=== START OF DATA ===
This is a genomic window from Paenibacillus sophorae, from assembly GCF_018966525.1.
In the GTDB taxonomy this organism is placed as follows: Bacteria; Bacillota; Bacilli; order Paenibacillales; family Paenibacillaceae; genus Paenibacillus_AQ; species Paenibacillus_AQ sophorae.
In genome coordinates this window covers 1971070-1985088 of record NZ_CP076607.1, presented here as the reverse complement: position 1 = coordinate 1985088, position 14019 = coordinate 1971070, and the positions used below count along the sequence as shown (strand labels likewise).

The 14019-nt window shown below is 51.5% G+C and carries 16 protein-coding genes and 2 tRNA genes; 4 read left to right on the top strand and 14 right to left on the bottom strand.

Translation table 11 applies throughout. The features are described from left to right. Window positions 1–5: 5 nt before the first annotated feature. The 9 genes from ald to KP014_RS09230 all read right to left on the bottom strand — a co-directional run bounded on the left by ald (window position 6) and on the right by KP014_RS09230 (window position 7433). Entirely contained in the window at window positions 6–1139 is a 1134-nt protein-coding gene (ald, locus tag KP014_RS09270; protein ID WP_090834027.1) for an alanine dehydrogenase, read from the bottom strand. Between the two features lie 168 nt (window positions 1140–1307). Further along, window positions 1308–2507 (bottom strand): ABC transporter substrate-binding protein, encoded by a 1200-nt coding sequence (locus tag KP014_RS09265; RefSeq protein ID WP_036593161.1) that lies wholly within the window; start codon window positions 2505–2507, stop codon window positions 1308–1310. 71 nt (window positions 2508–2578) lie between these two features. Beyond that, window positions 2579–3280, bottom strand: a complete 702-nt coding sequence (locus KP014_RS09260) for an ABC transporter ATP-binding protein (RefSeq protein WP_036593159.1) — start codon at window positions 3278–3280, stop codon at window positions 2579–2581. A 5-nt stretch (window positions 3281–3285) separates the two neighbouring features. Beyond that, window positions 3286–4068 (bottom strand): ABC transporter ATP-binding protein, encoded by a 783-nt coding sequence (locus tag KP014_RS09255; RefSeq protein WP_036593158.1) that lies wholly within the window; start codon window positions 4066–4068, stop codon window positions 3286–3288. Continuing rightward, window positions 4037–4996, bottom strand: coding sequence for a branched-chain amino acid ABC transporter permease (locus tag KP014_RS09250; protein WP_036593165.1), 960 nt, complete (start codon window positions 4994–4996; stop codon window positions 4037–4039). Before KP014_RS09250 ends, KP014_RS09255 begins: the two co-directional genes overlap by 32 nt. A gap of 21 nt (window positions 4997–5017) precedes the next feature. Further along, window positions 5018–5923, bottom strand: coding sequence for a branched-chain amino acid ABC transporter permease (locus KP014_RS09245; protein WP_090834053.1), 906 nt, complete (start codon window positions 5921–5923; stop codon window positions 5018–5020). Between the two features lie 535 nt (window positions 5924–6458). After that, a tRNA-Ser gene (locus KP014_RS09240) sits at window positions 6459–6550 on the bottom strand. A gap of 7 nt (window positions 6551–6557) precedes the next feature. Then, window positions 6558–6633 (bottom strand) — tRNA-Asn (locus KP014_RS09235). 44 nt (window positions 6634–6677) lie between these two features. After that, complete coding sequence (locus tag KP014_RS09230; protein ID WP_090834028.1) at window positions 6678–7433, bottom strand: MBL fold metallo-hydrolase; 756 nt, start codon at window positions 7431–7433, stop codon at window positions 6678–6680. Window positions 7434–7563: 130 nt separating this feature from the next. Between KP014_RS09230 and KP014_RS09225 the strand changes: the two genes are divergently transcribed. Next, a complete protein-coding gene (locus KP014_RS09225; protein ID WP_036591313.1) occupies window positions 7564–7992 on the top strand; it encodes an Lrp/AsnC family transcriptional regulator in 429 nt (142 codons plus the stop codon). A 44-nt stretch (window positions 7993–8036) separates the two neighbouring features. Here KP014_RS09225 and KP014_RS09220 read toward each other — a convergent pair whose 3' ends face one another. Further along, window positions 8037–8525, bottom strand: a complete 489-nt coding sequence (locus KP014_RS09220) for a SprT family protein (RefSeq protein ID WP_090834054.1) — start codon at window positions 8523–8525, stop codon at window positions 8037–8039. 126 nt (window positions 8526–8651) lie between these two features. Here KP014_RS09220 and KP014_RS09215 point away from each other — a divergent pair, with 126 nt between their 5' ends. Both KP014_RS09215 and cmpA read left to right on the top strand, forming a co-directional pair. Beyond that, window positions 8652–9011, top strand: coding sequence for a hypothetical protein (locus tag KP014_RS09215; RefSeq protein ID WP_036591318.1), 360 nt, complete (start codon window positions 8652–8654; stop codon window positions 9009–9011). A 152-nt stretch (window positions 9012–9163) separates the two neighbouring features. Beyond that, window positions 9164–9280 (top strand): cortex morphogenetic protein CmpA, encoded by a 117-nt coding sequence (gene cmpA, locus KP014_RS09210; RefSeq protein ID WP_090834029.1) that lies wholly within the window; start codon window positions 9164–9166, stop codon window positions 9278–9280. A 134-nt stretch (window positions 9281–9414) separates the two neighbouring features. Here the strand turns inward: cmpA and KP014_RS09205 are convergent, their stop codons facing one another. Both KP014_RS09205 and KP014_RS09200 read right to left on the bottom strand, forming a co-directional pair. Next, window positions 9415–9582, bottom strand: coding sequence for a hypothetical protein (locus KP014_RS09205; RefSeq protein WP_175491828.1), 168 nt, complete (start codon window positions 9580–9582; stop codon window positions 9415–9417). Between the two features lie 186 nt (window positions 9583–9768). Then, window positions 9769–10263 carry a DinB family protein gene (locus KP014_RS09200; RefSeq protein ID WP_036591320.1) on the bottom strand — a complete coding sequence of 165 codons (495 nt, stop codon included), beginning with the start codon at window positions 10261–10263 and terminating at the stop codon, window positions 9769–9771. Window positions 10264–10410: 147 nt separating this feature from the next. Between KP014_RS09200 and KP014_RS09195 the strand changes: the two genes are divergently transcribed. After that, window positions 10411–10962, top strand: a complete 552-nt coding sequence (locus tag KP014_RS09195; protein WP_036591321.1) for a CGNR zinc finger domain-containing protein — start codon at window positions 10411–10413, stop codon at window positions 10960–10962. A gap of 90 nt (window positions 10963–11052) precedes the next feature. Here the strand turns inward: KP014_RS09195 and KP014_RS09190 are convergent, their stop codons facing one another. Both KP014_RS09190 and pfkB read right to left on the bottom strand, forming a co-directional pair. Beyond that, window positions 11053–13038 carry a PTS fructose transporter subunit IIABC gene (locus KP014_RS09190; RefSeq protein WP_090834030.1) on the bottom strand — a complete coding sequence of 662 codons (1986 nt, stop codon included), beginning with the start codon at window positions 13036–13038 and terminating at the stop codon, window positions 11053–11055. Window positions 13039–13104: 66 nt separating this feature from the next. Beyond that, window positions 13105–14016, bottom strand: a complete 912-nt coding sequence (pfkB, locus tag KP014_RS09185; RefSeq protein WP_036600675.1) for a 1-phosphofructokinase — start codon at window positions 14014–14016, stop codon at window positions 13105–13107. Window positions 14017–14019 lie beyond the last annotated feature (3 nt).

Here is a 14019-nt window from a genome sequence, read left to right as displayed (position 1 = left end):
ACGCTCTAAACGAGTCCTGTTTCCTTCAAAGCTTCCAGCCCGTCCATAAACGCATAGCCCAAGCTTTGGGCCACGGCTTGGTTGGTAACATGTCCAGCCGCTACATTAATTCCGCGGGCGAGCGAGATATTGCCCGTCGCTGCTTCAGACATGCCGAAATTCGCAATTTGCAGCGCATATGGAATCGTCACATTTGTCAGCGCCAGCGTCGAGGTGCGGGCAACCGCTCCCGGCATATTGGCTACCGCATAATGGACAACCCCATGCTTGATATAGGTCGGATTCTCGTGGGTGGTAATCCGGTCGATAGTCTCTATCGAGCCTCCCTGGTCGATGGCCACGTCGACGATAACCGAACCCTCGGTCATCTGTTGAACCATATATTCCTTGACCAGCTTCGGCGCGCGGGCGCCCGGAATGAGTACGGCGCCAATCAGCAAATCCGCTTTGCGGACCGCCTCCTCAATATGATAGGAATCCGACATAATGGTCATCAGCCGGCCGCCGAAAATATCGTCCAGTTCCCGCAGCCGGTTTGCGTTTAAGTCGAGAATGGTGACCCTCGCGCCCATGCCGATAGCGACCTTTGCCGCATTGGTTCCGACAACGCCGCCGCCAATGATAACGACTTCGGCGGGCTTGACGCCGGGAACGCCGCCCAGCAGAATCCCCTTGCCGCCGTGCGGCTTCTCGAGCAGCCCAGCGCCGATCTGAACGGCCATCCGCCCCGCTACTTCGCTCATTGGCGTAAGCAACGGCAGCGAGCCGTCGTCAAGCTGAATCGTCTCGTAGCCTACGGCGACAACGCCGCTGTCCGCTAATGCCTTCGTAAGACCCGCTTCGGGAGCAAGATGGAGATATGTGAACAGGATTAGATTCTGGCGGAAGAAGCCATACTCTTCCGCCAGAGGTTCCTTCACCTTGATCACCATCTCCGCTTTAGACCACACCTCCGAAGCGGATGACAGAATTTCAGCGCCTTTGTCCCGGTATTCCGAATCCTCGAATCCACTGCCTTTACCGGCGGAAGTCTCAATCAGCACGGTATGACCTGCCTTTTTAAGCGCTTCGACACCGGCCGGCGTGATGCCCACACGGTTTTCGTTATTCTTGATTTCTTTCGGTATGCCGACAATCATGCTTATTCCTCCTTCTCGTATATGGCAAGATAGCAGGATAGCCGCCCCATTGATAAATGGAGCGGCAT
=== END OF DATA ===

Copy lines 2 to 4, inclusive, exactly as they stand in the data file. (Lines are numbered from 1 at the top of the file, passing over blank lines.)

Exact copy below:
In the GTDB taxonomy this organism is placed as follows: Bacteria; Bacillota; Bacilli; order Paenibacillales; family Paenibacillaceae; genus Paenibacillus_AQ; species Paenibacillus_AQ sophorae.
In genome coordinates this window covers 1971070-1985088 of record NZ_CP076607.1, presented here as the reverse complement: position 1 = coordinate 1985088, position 14019 = coordinate 1971070, and the positions used below count along the sequence as shown (strand labels likewise).

The 14019-nt window shown below is 51.5% G+C and carries 16 protein-coding genes and 2 tRNA genes; 4 read left to right on the top strand and 14 right to left on the bottom strand.